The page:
Terror Behind Bars

<b>Bob Simon</b> Speaks To Palestinian Terrorists

Anyone who thought the U.S. was winning the war on terror got a rude shock when Hamas won an overwhelming victory in Palestinian elections in the West Bank and Gaza.

Hamas is a militant Islamic organization dedicated to the total destruction of Israel. It is responsible for more suicide bombings than all the other Palestinian organizations combined. Hamas leaders say they are struggling against the Israeli occupation.

But what really goes through the mind of a terrorist when he is bombing a café or plotting the murder of someone he never met? We know very little about this.

Accomplished terrorists are hardly ever captured alive — and when they are, they rarely give interviews. But correspondent Bob Simon was given unprecedented access to terrorist leaders in Israel's top security prison. He met men and women who haven't spoken to journalists since their capture. They shared their tales of terror.

The most notorious of all the prisoners held at the Be'er Sheva Prison is Abdullah Barghouti. It's not easy to get to see him because he's being held in indefinite solitary confinement. He's been convicted of being the mastermind behind Hamas' deadliest suicide bombings, responsible for the deaths of 66 people, including five Americans. How does he feel about this death toll?

"I feel bad because the number only 66. This the answer you want to hear it?" Barghouti told Simon.

"I want to hear what you have to say," Simon replied.

"No, this is the answer they want to hear it? Yes, I feel bad, because I want more," Barghouti said.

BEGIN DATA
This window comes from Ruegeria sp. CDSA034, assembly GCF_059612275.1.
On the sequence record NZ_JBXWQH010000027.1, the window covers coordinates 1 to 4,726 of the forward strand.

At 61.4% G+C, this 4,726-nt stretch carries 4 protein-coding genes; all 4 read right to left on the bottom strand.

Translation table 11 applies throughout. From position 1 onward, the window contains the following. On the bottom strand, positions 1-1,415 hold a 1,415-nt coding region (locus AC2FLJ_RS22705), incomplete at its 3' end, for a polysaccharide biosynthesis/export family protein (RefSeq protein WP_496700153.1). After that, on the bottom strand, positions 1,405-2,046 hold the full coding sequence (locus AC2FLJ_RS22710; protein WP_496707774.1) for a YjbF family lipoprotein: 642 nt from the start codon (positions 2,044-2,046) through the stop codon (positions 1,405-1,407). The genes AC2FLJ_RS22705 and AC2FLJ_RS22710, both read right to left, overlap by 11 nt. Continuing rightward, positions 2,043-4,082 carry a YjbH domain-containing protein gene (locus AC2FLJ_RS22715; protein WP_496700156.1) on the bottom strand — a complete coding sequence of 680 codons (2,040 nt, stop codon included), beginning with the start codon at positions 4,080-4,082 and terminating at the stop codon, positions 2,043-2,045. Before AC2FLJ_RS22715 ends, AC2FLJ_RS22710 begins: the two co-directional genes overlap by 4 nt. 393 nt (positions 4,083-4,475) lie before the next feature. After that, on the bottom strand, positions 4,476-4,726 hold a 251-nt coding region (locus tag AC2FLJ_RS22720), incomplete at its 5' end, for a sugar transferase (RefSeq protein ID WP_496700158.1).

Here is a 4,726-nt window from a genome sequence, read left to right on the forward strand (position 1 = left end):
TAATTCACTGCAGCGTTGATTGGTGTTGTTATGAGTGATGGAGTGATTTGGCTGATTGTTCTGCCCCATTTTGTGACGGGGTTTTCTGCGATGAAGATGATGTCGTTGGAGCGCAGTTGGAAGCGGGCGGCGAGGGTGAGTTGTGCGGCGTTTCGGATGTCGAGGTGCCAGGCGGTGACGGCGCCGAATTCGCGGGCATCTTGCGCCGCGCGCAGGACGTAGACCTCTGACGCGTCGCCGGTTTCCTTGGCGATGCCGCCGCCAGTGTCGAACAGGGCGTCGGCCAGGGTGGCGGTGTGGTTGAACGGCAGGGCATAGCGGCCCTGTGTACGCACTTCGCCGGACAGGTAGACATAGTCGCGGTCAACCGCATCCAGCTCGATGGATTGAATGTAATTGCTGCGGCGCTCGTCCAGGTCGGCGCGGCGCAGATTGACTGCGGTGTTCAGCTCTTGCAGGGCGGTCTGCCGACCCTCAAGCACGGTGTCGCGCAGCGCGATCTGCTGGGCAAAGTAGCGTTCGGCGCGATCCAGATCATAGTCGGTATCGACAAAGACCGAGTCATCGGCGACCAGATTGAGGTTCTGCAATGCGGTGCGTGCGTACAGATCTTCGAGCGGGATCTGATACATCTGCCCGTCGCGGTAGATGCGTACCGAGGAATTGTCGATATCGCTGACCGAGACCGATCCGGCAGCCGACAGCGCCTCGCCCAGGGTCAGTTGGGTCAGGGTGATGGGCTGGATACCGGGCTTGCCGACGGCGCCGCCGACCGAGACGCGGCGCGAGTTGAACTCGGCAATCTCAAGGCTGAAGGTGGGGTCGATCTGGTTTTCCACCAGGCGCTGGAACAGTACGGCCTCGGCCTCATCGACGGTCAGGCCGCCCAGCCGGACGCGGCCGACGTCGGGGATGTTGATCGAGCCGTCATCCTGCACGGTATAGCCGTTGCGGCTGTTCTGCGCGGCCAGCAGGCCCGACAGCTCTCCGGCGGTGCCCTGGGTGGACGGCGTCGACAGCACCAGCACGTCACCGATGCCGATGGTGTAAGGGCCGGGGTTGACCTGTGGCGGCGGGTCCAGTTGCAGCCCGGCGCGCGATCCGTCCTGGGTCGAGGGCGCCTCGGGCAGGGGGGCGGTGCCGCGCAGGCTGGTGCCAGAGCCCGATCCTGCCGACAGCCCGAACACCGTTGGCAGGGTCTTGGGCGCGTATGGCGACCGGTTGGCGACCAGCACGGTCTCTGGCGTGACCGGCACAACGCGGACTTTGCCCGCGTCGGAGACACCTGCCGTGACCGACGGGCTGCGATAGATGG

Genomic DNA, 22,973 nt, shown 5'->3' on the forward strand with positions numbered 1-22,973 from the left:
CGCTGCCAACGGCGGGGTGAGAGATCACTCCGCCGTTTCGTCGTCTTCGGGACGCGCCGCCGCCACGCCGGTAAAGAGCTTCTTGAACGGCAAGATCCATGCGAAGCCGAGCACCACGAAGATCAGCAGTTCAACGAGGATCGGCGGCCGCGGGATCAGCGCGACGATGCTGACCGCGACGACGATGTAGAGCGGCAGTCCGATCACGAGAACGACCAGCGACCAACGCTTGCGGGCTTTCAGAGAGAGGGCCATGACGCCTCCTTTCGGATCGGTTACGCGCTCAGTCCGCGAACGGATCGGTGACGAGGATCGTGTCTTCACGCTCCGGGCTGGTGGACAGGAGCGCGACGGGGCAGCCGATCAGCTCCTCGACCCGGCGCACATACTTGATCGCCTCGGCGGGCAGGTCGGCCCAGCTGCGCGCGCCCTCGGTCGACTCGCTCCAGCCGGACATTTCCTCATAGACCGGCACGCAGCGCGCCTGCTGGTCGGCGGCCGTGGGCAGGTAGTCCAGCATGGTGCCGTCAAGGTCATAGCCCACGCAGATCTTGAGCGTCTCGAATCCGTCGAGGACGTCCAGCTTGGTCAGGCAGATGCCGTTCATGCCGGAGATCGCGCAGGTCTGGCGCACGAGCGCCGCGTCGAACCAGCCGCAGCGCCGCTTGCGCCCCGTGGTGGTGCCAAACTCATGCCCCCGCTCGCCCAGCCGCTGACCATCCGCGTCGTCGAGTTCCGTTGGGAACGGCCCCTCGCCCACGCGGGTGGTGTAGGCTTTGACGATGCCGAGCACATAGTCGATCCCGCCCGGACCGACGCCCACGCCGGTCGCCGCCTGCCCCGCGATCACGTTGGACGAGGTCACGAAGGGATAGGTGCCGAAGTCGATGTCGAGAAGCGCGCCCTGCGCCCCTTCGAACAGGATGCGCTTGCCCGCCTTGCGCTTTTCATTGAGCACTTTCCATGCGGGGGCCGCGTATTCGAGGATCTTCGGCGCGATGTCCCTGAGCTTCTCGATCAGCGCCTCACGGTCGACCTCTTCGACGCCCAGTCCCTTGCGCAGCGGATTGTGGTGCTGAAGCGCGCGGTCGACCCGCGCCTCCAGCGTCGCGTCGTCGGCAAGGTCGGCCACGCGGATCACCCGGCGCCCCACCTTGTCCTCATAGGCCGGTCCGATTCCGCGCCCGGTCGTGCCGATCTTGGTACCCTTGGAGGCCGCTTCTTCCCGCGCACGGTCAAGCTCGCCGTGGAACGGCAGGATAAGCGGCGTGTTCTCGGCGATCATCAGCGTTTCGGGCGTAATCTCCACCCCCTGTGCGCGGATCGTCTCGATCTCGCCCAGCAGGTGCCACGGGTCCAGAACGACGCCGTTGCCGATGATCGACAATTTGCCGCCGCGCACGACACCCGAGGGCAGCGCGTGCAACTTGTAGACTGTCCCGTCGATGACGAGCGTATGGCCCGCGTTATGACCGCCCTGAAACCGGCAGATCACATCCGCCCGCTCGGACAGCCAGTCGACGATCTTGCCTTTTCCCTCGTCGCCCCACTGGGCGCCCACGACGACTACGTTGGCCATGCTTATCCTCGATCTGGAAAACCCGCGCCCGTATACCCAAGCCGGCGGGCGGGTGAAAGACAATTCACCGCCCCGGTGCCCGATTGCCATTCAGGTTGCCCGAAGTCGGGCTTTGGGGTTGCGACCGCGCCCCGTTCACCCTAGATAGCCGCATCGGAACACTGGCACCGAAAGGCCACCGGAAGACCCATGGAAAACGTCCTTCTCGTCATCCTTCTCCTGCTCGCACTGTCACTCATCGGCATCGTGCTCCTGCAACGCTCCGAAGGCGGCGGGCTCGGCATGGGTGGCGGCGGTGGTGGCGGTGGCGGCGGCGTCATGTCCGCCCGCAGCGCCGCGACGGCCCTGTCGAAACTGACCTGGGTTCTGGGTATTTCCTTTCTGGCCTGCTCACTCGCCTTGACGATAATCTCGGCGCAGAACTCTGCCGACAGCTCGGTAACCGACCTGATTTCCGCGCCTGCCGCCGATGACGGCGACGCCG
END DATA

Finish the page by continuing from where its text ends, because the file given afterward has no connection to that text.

Barghouti has already killed more Israelis than anyone else. For two years, he sent suicide bombers to places, ordinary places, the names of which no Israeli will ever forget. They include "The Moment Café," the Hebrew University cafeteria and the Sbarro Pizzeria, where seven children were killed.

What is particularly grotesque about Barghouti's story is that he's a university graduate, well-traveled, a music lover. In fact, listen to how he made his first suicide bomb with his most prized possession.

"I get my best piece, the guitar. I have it, I like it, I respect it," he explains. "I open it, make a bomb inside it, close it, send it with the guy. And he make the bomb. And it's done."

Barghouti says he was driven by revenge after Israel killed two Hamas leaders, who were his best friends, in an Apache helicopter attack in Nablus in July 2001.

"After I see that, what do you think me? Sit in the home, in the corner, and cry? No. The God, holy Quran, tell me, 'Who try to destroy you, you should destroy him,' " says Barghouti.

For Barghouti, it's eye for an eye — and then some. "Who he's — kick my eye, I will kick his two eye and poke his lip. Because later I can't see. But I can't — I can walk. But he, he can't see and he can't walk," he says.

Walking through this prison, this fortress in the desert, is an experience one can't prepare oneself for. One of the blocs is home to the most hardened prisoners, all serving multiple life terms. The guards call it the "All-Star bloc." Simon says he knew the names of almost all these men, their names and their deeds. He never thought he'd be standing a few inches from them, having a chat.